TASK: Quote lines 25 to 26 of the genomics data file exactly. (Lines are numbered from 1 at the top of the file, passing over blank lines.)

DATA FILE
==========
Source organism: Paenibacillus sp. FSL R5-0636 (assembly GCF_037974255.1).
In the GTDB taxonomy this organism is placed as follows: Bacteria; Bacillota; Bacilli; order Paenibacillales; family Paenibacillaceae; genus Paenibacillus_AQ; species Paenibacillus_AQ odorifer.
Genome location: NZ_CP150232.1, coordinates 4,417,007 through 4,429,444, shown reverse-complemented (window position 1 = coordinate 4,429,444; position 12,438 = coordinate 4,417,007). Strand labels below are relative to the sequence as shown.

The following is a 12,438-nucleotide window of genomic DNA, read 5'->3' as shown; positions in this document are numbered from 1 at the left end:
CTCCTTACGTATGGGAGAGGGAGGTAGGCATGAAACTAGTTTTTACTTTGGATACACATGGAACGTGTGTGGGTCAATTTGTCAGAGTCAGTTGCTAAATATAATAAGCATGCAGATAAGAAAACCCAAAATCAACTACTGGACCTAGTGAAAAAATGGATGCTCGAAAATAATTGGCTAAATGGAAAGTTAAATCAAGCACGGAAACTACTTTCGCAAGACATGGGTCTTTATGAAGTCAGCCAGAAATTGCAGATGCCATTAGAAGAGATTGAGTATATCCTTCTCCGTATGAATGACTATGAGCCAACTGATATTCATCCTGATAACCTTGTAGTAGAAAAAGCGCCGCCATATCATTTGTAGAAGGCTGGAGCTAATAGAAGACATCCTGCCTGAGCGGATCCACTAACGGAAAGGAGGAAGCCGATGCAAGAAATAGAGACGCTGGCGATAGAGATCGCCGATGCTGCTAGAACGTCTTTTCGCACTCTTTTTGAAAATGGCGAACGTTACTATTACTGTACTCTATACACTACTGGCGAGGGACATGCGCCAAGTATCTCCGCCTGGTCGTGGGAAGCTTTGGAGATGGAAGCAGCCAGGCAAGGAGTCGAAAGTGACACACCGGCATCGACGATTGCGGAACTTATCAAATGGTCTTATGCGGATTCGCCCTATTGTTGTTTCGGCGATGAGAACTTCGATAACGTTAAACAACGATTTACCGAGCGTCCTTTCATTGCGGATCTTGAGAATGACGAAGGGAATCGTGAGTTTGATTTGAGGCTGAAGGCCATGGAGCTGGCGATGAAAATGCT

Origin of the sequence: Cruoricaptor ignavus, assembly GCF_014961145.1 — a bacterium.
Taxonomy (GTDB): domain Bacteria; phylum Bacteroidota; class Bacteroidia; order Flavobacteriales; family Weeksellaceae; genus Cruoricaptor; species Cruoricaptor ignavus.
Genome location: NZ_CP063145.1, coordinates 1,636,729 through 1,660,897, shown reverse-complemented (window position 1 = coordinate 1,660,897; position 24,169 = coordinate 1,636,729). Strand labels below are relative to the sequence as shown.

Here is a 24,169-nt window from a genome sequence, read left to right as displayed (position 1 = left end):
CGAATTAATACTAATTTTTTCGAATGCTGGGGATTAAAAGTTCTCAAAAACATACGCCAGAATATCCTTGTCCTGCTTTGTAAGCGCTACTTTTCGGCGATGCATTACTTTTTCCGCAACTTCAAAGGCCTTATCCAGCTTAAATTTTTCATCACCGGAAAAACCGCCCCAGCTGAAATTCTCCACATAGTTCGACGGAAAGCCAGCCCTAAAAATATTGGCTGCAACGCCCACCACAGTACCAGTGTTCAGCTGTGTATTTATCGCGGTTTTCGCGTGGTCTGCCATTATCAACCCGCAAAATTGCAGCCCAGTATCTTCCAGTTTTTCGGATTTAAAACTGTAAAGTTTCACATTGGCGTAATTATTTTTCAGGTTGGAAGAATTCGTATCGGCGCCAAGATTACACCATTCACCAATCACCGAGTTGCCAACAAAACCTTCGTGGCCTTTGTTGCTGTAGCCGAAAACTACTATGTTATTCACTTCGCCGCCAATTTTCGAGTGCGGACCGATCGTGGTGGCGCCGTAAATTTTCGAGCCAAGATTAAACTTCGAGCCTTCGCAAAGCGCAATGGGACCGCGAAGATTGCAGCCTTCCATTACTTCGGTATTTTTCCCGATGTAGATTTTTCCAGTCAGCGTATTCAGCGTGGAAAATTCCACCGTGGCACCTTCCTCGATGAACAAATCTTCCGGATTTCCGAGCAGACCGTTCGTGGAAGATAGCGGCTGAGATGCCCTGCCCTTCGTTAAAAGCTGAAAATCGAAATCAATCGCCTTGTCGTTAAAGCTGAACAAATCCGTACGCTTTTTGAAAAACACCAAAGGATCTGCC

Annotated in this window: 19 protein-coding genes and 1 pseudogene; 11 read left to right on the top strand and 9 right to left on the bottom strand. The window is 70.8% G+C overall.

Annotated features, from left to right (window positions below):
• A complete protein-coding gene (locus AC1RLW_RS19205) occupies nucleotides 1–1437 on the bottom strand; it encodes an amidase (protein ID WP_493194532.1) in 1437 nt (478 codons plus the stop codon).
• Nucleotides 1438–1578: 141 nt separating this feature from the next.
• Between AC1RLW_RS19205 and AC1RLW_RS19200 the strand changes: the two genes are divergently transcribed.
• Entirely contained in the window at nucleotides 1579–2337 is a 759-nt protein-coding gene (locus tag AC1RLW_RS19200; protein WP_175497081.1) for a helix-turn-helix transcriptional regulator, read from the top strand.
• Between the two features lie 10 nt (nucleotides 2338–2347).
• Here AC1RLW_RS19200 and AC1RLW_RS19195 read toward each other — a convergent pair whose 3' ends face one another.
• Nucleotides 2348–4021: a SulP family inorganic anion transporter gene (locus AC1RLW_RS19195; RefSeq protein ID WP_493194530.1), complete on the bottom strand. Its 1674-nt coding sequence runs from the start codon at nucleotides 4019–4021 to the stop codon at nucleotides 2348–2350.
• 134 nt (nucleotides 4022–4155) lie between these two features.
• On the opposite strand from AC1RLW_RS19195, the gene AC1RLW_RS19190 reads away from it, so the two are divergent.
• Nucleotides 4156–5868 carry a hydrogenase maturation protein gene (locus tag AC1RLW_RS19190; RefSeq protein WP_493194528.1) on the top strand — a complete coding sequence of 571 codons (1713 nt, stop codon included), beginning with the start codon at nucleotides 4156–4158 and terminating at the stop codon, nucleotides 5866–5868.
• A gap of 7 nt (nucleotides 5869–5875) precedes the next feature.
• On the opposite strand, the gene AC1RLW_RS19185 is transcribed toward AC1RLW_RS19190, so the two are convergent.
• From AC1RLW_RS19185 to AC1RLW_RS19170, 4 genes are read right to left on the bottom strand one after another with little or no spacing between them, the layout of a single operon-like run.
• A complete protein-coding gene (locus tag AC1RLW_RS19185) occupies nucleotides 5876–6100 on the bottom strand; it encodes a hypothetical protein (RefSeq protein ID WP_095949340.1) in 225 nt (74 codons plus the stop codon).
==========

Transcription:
• From AC1RLW_RS19185 to AC1RLW_RS19170, 4 genes are read right to left on the bottom strand one after another with little or no spacing between them, the layout of a single operon-like run.
• A complete protein-coding gene (locus tag AC1RLW_RS19185) occupies nucleotides 5876–6100 on the bottom strand; it encodes a hypothetical protein (RefSeq protein ID WP_095949340.1) in 225 nt (74 codons plus the stop codon).